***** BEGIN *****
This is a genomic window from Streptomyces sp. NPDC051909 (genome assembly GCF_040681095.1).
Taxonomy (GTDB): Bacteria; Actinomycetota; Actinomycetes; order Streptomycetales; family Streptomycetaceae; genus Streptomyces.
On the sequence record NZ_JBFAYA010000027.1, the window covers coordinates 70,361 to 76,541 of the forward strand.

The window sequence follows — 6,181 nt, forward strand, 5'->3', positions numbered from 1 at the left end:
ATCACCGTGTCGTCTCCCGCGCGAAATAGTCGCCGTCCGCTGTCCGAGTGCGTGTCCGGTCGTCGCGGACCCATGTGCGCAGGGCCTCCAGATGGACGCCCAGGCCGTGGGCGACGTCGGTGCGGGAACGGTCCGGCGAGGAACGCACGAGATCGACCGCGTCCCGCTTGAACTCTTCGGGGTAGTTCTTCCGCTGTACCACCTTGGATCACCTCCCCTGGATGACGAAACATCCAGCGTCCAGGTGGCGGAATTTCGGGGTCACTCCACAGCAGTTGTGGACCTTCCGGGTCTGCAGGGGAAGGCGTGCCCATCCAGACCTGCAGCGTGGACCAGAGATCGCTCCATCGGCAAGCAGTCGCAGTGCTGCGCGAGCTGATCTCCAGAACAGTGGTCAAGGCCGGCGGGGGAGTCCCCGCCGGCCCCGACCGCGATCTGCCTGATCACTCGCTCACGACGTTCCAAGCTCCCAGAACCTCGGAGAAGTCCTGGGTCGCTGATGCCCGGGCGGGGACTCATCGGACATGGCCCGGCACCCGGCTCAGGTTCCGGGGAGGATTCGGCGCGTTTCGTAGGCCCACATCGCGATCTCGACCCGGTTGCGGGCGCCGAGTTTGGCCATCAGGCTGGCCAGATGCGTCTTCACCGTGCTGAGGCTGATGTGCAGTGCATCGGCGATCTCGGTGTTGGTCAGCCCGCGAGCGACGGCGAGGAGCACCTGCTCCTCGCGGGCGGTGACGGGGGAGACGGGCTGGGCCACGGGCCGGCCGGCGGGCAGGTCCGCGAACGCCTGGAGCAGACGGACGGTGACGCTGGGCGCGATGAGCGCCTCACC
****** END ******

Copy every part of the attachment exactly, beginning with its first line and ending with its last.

This is a genomic window from Streptomyces sp. NPDC051909 (genome assembly GCF_040681095.1).
Taxonomy (GTDB): Bacteria; Actinomycetota; Actinomycetes; order Streptomycetales; family Streptomycetaceae; genus Streptomyces.
On the sequence record NZ_JBFAYA010000027.1, the window covers coordinates 70,361 to 76,541 of the forward strand.

The window sequence follows — 6,181 nt, forward strand, 5'->3', positions numbered from 1 at the left end:
ATCACCGTGTCGTCTCCCGCGCGAAATAGTCGCCGTCCGCTGTCCGAGTGCGTGTCCGGTCGTCGCGGACCCATGTGCGCAGGGCCTCCAGATGGACGCCCAGGCCGTGGGCGACGTCGGTGCGGGAACGGTCCGGCGAGGAACGCACGAGATCGACCGCGTCCCGCTTGAACTCTTCGGGGTAGTTCTTCCGCTGTACCACCTTGGATCACCTCCCCTGGATGACGAAACATCCAGCGTCCAGGTGGCGGAATTTCGGGGTCACTCCACAGCAGTTGTGGACCTTCCGGGTCTGCAGGGGAAGGCGTGCCCATCCAGACCTGCAGCGTGGACCAGAGATCGCTCCATCGGCAAGCAGTCGCAGTGCTGCGCGAGCTGATCTCCAGAACAGTGGTCAAGGCCGGCGGGGGAGTCCCCGCCGGCCCCGACCGCGATCTGCCTGATCACTCGCTCACGACGTTCCAAGCTCCCAGAACCTCGGAGAAGTCCTGGGTCGCTGATGCCCGGGCGGGGACTCATCGGACATGGCCCGGCACCCGGCTCAGGTTCCGGGGAGGATTCGGCGCGTTTCGTAGGCCCACATCGCGATCTCGACCCGGTTGCGGGCGCCGAGTTTGGCCATCAGGCTGGCCAGATGCGTCTTCACCGTGCTGAGGCTGATGTGCAGTGCATCGGCGATCTCGGTGTTGGTCAGCCCGCGAGCGACGGCGAGGAGCACCTGCTCCTCGCGGGCGGTGACGGGGGAGACGGGCTGGGCCACGGGCCGGCCGGCGGGCAGGTCCGCGAACGCCTGGAGCAGACGGACGGTGACGCTGGGCGCGATGAGCGCCTCACC